The Australian media has engaged in a far more rigorous debate about how guests should be chosen for the ABC's Q&A program than they have about how senators should be selected to oversee our government. It's highly likely that mooted changes to our Senate voting system will have a bigger impact on our democracy than Zaky Mallah.
Joseph Stalin allegedly said "those who cast the votes decide nothing, those who count the votes decide everything". As the Western Australian Senate election debacle showed, counting votes is definitely a serious business. But what is even more serious is the task of deciding which voting system should be used to elect candidates.
Perhaps surprisingly, it's the current parliamentarians that get to decide the rules that govern subsequent elections. Even more intriguingly the Abbott government and Greens Senator Lee Rhiannon are reportedly discussing a deal to make fundamental changes to the way senators are elected. But despite the significance of the issue, the media and political attention is focused elsewhere.
Australia's preferential voting system is as much maligned as it is misunderstood, so before explaining the changes that the Liberals and parts of the Greens are inching towards, and the other options on the table, it's important to explain a few key concepts.
Imagine you wanted your flatmate to buy you some takeaway dinner on their way home from work. You could ask them to get you a hamburger if they could find one, or a kebab if there were no burgers, or some Thai food if there was none of either. You might not realise it, but if you structured your request in that way, then you have effectively voted preferentially. That is you made it clear what you wanted to happen if your first or second preference wasn't available. The Australian voting system allows you to do the same when it comes to candidates. You put a 1 next to the candidate you like the best and, if few others share your support and that candidate loses, your vote helps elect the candidate you liked second best, or third best.
The US is different. In the 2000 presidential election, George W. Bush and his "hanging chads" defeated Al Gore in the crucial race in Florida. While the dodgy, and privately owned, voting machine played a role, so too did the first-past-the-post system. While Bush only beat Gore by 537 votes, the majority of the 97,421 people who voted for Ralph Nader (the Green Party's presidential candidate) almost certainly preferred Gore to Bush. In Australia their second preferences would have almost certainty elected Gore. In the US it doesn't. Rules count.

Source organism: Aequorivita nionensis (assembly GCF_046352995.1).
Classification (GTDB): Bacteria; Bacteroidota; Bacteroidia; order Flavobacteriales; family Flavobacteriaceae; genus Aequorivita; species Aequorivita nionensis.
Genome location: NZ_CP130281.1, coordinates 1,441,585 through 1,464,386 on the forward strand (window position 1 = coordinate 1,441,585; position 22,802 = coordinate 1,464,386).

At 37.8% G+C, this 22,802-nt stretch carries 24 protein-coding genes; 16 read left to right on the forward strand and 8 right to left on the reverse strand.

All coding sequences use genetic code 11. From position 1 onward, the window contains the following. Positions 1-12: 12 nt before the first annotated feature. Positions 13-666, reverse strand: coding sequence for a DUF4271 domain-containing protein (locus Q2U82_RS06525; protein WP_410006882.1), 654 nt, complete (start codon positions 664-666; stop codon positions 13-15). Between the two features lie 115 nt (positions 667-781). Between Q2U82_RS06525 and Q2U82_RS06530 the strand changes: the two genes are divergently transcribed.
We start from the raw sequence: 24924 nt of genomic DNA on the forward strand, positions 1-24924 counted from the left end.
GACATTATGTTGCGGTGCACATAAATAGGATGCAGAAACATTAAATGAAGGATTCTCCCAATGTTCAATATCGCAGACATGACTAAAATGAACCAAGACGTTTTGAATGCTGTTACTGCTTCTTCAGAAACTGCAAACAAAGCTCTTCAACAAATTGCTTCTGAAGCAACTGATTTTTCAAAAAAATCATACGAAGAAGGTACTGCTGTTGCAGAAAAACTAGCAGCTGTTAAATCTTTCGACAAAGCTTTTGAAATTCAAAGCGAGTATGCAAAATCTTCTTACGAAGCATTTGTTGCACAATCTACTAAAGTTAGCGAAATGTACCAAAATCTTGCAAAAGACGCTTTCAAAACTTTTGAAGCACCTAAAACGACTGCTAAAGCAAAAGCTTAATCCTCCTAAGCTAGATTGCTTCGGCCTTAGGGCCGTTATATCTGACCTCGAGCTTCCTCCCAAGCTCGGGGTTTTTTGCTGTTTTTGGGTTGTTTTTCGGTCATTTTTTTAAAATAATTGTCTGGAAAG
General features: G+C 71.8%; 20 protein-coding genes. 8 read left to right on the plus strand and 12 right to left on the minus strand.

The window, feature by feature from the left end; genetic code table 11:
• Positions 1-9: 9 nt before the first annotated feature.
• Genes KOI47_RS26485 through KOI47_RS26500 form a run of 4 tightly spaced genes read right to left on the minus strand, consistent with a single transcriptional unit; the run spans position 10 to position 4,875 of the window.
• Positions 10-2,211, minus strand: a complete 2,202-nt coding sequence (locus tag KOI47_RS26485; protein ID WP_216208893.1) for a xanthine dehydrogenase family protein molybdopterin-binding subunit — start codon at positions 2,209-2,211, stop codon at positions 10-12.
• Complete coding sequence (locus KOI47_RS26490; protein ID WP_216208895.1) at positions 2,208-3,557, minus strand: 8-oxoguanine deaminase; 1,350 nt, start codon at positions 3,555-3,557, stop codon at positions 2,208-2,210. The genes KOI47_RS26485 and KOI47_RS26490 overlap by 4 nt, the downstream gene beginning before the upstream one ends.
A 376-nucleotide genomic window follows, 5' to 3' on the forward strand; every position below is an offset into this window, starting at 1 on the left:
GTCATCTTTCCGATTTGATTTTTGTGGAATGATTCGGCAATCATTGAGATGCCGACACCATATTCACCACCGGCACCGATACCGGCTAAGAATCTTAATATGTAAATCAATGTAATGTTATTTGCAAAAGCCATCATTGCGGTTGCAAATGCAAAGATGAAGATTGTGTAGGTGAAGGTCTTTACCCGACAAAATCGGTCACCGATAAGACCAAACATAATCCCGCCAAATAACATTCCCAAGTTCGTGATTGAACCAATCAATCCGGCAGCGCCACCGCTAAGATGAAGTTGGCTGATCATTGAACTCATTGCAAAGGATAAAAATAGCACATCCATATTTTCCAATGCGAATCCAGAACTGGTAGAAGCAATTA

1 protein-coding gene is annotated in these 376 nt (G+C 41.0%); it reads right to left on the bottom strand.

To be clear, Liberal discussions with Lee Rhiannon will not be around dumping our electoral system and replacing it with the US model, but there are changes on the table that would move us closer in that direction. The Greens have already released research showing that they think their preferred changes would help them win more seats, and while the Liberals haven't been so crass, presumably they too believe the changes they are proposing will improve rather than impede their electoral prospects.
The apparent impetus for this most unlikely of political allegiances is the result of the 2013 Senate election. In the first attempt to run the WA senate election, the little known Wayne Dropulich nearly won a Senate seat on a primary vote of only 0.23 per cent. In Victoria the Motorist's party's Ricky Muir succeeded in winning a Senate seat with a vote of just 0.51 per cent of the primary vote. Such results have led to widely held view that there is 'something wrong' with our voting system and that we "need to do something". But those who want change should be careful of what they wish for. Rules matter.